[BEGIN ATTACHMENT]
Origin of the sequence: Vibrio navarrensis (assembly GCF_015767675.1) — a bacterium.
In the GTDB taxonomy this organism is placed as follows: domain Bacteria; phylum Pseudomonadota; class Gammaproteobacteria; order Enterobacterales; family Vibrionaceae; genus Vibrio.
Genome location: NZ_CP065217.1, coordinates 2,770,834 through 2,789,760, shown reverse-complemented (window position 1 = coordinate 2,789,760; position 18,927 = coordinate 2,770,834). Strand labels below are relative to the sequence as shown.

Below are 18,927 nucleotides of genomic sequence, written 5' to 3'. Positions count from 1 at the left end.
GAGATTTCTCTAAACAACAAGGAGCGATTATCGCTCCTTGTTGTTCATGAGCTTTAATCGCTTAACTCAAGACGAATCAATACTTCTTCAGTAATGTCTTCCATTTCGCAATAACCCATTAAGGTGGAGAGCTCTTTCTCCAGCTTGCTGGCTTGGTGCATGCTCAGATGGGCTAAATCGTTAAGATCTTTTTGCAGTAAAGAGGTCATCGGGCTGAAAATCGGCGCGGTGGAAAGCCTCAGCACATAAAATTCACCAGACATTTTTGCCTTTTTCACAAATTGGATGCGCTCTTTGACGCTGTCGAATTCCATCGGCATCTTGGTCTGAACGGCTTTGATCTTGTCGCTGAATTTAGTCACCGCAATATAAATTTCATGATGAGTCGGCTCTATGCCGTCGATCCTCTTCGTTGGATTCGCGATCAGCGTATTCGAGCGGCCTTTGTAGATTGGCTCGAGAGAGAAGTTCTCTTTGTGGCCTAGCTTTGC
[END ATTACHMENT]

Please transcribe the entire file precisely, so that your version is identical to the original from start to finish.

Origin of the sequence: Vibrio navarrensis (assembly GCF_015767675.1) — a bacterium.
In the GTDB taxonomy this organism is placed as follows: domain Bacteria; phylum Pseudomonadota; class Gammaproteobacteria; order Enterobacterales; family Vibrionaceae; genus Vibrio.
Genome location: NZ_CP065217.1, coordinates 2,770,834 through 2,789,760, shown reverse-complemented (window position 1 = coordinate 2,789,760; position 18,927 = coordinate 2,770,834). Strand labels below are relative to the sequence as shown.

Below are 18,927 nucleotides of genomic sequence, written 5' to 3'. Positions count from 1 at the left end.
GAGATTTCTCTAAACAACAAGGAGCGATTATCGCTCCTTGTTGTTCATGAGCTTTAATCGCTTAACTCAAGACGAATCAATACTTCTTCAGTAATGTCTTCCATTTCGCAATAACCCATTAAGGTGGAGAGCTCTTTCTCCAGCTTGCTGGCTTGGTGCATGCTCAGATGGGCTAAATCGTTAAGATCTTTTTGCAGTAAAGAGGTCATCGGGCTGAAAATCGGCGCGGTGGAAAGCCTCAGCACATAAAATTCACCAGACATTTTTGCCTTTTTCACAAATTGGATGCGCTCTTTGACGCTGTCGAATTCCATCGGCATCTTGGTCTGAACGGCTTTGATCTTGTCGCTGAATTTAGTCACCGCAATATAAATTTCATGATGAGTCGGCTCTATGCCGTCGATCCTCTTCGTTGGATTCGCGATCAGCGTATTCGAGCGGCCTTTGTAGATTGGCTCGAGAGAGAAGTTCTCTTTGTGGCCTAGCTTTGC